Higher reliance on GST receipts for revenue reduces states’ autonomy as these receipts depend on tax rates decided by the GST Council, a report by Delhi-based non-profit, PRS Legislative Research shows.
Jayajit Dash reports.
Illustration: Uttam Ghosh/Rediff.com
It was known that Goods and Services Tax (GST) would curb a state’s autonomy since decisions are taken collectively in the new regime, but a new study has quantified the surrender of sovereignty in terms of taxes.
A report by Delhi-based non-profit, PRS Legislative Research, shows that states now have control over only 35 per cent of their revenues in 2018-19.
This is so because transfers from the Centre are estimated to make up 48 per cent of states’ revenues in the year.
With the implementation of GST, the autonomy of states is expected to reduce an additional 17 per cent of the revenues.
Even then, state revenues have got a boost following the GST roll out as they have been assured 14 per cent growth in their GST revenues for a period of five years, says the report.
States primarily depend on two sources for their revenues – own revenue and central transfers.
The former indicates revenue generated by states on their own while the latter consists receipts from devolution of Union taxes and grants-in-aid from the Centre.
With the introduction of GST, many indirect taxes levied by the states have been replaced.
While those taxes were completely under the control of a state, GST rates are now decided by the GST Council.
This implies that states have limited flexibility in making decisions regarding tax rates on goods and services.
Therefore, higher reliance on GST receipts for revenue reduces states’ autonomy as these receipts depend on tax rates decided by the GST Council, the report noted.
Though GST limits the flexibility of states, the Centre’s guarantee of 14 per cent annual growth in this tax revenue, for a period of five years, has boosted states’ revenue.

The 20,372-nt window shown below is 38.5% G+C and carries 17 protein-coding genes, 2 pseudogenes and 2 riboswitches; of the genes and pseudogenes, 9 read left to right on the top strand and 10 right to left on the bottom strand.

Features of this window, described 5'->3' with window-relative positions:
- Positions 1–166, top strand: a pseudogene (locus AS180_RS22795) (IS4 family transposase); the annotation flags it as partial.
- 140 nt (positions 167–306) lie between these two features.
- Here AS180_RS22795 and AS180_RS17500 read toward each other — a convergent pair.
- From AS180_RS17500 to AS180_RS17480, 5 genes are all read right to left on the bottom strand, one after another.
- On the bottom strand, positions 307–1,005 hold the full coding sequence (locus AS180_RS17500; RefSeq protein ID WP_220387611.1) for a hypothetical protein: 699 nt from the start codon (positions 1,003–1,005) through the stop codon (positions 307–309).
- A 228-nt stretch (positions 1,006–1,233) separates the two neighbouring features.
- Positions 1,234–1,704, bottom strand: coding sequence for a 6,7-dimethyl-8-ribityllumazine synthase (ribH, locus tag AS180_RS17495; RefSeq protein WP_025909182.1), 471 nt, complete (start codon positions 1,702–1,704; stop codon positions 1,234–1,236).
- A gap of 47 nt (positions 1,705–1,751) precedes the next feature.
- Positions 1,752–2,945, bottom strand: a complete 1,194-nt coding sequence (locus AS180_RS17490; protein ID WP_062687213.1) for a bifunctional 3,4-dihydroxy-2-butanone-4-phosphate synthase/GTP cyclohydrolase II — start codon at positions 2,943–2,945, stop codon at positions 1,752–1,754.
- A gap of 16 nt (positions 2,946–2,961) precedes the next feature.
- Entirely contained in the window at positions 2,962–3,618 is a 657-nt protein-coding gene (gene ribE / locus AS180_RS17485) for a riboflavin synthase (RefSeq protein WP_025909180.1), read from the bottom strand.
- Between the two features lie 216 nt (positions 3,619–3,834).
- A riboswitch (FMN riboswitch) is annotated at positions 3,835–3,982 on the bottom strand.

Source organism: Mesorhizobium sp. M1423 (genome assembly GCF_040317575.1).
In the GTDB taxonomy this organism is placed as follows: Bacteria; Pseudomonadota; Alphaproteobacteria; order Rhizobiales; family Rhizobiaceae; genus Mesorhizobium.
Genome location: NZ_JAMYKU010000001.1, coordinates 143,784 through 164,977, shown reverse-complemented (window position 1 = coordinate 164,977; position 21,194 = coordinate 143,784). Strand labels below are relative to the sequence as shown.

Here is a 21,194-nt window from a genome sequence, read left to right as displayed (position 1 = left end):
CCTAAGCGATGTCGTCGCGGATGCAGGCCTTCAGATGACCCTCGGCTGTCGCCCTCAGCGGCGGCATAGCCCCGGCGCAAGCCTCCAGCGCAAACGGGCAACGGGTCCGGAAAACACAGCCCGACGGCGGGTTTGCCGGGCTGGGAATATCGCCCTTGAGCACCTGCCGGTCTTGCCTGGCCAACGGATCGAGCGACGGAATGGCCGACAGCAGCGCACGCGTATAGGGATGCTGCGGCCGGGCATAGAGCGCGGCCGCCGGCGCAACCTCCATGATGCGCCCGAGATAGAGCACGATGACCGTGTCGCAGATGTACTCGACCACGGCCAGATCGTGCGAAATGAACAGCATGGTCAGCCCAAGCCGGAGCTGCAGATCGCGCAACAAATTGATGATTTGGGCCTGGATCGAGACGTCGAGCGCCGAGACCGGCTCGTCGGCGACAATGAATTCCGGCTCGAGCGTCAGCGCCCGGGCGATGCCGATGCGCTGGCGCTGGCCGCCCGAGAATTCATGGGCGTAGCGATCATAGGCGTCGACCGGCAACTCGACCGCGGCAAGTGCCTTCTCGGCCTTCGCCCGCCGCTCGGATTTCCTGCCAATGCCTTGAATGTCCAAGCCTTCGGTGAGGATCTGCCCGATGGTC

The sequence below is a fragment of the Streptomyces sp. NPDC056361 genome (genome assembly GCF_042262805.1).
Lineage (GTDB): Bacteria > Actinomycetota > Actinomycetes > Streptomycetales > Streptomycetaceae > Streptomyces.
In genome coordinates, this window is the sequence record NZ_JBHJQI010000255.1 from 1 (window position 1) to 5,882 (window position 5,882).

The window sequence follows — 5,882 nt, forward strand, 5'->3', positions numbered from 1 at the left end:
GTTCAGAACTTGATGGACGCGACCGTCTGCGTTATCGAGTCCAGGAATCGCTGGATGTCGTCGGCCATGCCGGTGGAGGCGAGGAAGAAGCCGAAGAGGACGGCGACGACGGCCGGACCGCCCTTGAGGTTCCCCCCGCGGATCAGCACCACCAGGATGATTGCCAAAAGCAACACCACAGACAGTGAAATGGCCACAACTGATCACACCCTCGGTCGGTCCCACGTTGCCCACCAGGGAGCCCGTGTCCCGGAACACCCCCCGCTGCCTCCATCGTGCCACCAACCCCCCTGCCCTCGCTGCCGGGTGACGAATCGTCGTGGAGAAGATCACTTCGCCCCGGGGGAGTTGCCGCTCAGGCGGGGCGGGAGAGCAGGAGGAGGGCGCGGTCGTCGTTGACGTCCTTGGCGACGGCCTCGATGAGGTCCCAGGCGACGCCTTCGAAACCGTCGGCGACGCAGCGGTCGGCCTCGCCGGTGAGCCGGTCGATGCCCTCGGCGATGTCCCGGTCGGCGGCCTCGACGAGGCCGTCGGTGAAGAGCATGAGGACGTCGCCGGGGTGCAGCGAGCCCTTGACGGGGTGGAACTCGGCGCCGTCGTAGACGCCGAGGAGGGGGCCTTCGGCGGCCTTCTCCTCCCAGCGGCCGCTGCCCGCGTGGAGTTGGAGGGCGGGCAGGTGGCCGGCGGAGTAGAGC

In case of less than 14 per cent growth, states will receive compensation from the Centre.
Since the 2018-19 Budget was the first one presented after the introduction of GST in July 2017, there is lack of uniformity in Budget documents across states on reporting individual GST components, especially compensation.
For instance, some states have included compensation in their tax revenue, such as Andhra Pradesh and Gujarat, whereas others like Bihar and Karnataka have shown it as central grants.
For uniformity, the report has considered compensation as a part of central grants, and thus adjusted own tax revenue and central grants of some states.
At present, petrol and diesel are not within the GST structure.
Instead, they are subjected to excise duty levied by the Centre, and sales tax/value added tax (VAT) levied by states.
In addition, some states also levy additional surcharge/cess.
Petroleum products are used as inputs for production or supply of other goods and services.
Excluding them from GST results in cascading of taxes.
The GST Council is mandated to recommend the date from which GST will subsume the existing taxes on these products.
“While this could resolve the issue of cascading of taxes, it may have an adverse impact on the revenue of states.
“Assuming petrol and diesel are taxed at the highest slab of 28 per cent plus cess, with no additional levies, SGST and CGST would be levied at 14 per cent each, with additional cess,” the report by PRS Legislative added.
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